When Tiny Tim’s grandson met The Salvation Army

Once upon a time…

by Robert Docter –

Once upon a time …

… a very young and very small child named Timothy Cratchet had just taken a large mouthful of a delicious Christmas dinner.

Earlier that morning the faces of his mother and siblings revealed depressed spirits that only abject poverty on Christmas day can bring. A few hours later, those same faces were filled with question marks following the unexpected arrival of a fully cooked, large Christmas goose sent from an unknown source.

“Somebody knows how much we needed this,” mother said half to herself. Quickly, she began to prepare a sumptuous meal while hoping that the delivery man didn’t make a mistake.

In the afternoon, Tim’s father arrived from work, somewhat tired and irritated, but suddenly delighted by the smells wafting through the small house. Soon all were seated in a festive atmosphere.

In the midst of father’s attempt to offer a Christmas dinner kind of prayer, a loud pounding on the front door stopped the prayer in mid flight.

Without hesitation, Tim ran to the door and threw it open. Then, bursting into the house, almost knocking Tim over, was his father’s boss with a very red, excited face. Tim’s father, Bob, worked for him as the sole employee of Scrooge and Marley, the accounting firm the boss owned.

It was neither a pleasant nor a rewarding work for Bob, for Ebenezer Scrooge was a very difficult task master.

Bob, his eyes open wide in surprise, blanched with startled fear located deep in the pit of his stomach. Mother, however, leaping to her feet while wiping her hands on her apron, greeted him and quickly set another place at the table.

“We don’t know where the goose came from at all – it just arrived,” Bob stammered.

“Well, harrumph, I know where it came from,” Scrooge said, “I had it sent over myself.”

The family looked at him carefully – not believing their ears.
Tim, however, looked up at him with a big smile and said: “Well – thank you very

“Yes,” Father added, “and welcome to our home.”

Soon, much to the surprise of the entire family, Scrooge, was in an energized and animated mood – really wound up. In an excited voice he told what had happened to him. It seemed that he had undergone a significant personality change as a result of visits from three separate “spirits,” “phantoms,” or “ghosts” who had scared him half to death, and, finally, caused him to straighten up his act. Scrooge was never the same again.

For the next decade he lived a happy, respected, and fulfilling life. Upon his death, he left the accounting firm to his assistant, Bob Cratchet, who changed its name to Scrooge and Cratchet. A few years later, his son, Tim, became a vice president in the highly successful business.

Three generations later, the expanded firm had offices in financial centers throughout the world, and almost all of the Cratchet family had achieved remarkable success. All, that is, except one – “Little” Tim, named after his grandfather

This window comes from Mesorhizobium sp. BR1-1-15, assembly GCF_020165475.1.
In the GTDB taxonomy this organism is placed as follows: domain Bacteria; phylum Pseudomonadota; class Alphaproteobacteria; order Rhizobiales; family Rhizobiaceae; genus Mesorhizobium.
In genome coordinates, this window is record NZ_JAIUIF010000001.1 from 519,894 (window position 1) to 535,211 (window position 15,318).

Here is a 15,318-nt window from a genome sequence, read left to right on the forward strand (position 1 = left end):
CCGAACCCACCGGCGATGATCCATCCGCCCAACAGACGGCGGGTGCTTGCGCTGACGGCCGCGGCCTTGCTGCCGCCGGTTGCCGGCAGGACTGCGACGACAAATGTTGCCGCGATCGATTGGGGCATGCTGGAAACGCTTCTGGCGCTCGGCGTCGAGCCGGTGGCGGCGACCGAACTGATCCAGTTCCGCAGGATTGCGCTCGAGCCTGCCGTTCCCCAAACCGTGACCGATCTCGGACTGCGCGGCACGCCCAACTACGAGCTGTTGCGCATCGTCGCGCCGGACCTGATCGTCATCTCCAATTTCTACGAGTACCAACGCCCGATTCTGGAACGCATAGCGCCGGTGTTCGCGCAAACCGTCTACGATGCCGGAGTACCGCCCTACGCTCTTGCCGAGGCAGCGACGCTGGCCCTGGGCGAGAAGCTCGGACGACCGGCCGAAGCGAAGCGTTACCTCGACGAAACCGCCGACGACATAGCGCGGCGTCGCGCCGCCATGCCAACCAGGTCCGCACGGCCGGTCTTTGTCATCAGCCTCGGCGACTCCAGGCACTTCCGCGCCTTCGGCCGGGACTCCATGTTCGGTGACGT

Physically, there was nothing tiny about “Little Tim.”

Six six in his stocking feet – about 260 when he played ball, but now own to about195 – full head of scraggly hair on top of a florid face, lined and mottled with abuse making him appear more 50 than his actual 37 years.

Tim came from a very good family. His brother, Ebenezer, 33, has a Harvard MBA and is a registered CPA. He is the Vice President and lead partner in Scrooge Cratchet USA, one of America’s “big four” accounting firms. Headquartered in London, Scrooge Cratchet and Associates, now managed by his father, also named Ebenezer, was an international firm and had made the Cratchet family very wealthy.

All except Tim.

Ever since he was 15, the family had struggled mightily to get Tim on track. Unfortunately, he had never stopped playing with his chemistry set. Tragically, now, he only experiments on himself, addicted to every drug known to man.

Emotionally, Tim is a self-centered pleasure seeker with serious anger management problems, low self-esteem and is often depressed.

Intellectually, he had remarkable potential in his early years, but, currently, finds himself burdened with many disastrous choices. He attended a number of colleges on athletic scholarships, but has never been able to complete a program and earn a degree.

Socially, his family no longer welcomes him. This is due, primarily, to his long and destructive history of addiction. He carries considerable anger about what he considers family abandonment. He has been divorced twice in marriages that provided three children and lasted less than seven years each. Both divorces included spousal abuse charges. His wives have remarried, and their husbands have adopted the children and no longer bear the Cratchet name.

He has had considerable difficulty with law enforcement and has been arrested a number of times. His longest prison time was nine months with prior six month and four month sentences for public intoxication, fighting and one alleged incident related to theft.

Economically, he’s broke and, when asked about his work, he likes to say that he’s in the “re-cycling and sign writing business.”

With help from his brother, Tim has been in two very expensive medical model, 30 day programs and, upon completion, stayed sober for less than a day. He has never completed any social model program and stated upon leaving that he was “cured.” No more help of this kind is forthcoming.

One night, Tim had passed out from a lengthy “Thunderbird” binge along side a working railway track. He had left his usual inch and a half in the bottom of the bottle so he could “get started” in the morning and was using it as a pillow as he cuddled up to the track.